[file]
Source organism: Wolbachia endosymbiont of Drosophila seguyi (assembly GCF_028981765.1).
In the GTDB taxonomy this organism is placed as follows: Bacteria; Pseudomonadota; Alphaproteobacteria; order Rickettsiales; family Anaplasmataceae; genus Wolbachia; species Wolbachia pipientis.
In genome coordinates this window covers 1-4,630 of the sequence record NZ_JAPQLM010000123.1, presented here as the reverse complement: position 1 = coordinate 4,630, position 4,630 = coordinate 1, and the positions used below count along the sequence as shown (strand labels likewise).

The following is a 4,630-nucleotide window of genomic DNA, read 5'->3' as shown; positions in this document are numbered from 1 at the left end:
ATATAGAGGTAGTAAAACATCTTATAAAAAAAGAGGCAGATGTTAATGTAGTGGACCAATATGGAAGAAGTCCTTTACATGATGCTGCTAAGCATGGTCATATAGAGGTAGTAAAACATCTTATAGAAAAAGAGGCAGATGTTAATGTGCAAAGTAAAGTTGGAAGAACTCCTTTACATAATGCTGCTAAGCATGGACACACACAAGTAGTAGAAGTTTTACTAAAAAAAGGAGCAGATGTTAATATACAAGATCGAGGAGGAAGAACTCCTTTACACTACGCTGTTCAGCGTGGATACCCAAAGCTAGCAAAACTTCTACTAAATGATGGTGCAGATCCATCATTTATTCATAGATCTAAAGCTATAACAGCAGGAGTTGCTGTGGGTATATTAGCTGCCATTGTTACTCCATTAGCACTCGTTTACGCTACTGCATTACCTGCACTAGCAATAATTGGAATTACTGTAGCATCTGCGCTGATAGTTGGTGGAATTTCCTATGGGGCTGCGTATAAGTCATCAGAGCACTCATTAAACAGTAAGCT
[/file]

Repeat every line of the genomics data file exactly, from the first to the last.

Source organism: Wolbachia endosymbiont of Drosophila seguyi (assembly GCF_028981765.1).
In the GTDB taxonomy this organism is placed as follows: Bacteria; Pseudomonadota; Alphaproteobacteria; order Rickettsiales; family Anaplasmataceae; genus Wolbachia; species Wolbachia pipientis.
In genome coordinates this window covers 1-4,630 of the sequence record NZ_JAPQLM010000123.1, presented here as the reverse complement: position 1 = coordinate 4,630, position 4,630 = coordinate 1, and the positions used below count along the sequence as shown (strand labels likewise).

The following is a 4,630-nucleotide window of genomic DNA, read 5'->3' as shown; positions in this document are numbered from 1 at the left end:
ATATAGAGGTAGTAAAACATCTTATAAAAAAAGAGGCAGATGTTAATGTAGTGGACCAATATGGAAGAAGTCCTTTACATGATGCTGCTAAGCATGGTCATATAGAGGTAGTAAAACATCTTATAGAAAAAGAGGCAGATGTTAATGTGCAAAGTAAAGTTGGAAGAACTCCTTTACATAATGCTGCTAAGCATGGACACACACAAGTAGTAGAAGTTTTACTAAAAAAAGGAGCAGATGTTAATATACAAGATCGAGGAGGAAGAACTCCTTTACACTACGCTGTTCAGCGTGGATACCCAAAGCTAGCAAAACTTCTACTAAATGATGGTGCAGATCCATCATTTATTCATAGATCTAAAGCTATAACAGCAGGAGTTGCTGTGGGTATATTAGCTGCCATTGTTACTCCATTAGCACTCGTTTACGCTACTGCATTACCTGCACTAGCAATAATTGGAATTACTGTAGCATCTGCGCTGATAGTTGGTGGAATTTCCTATGGGGCTGCGTATAAGTCATCAGAGCACTCATTAAACAGTAAGCT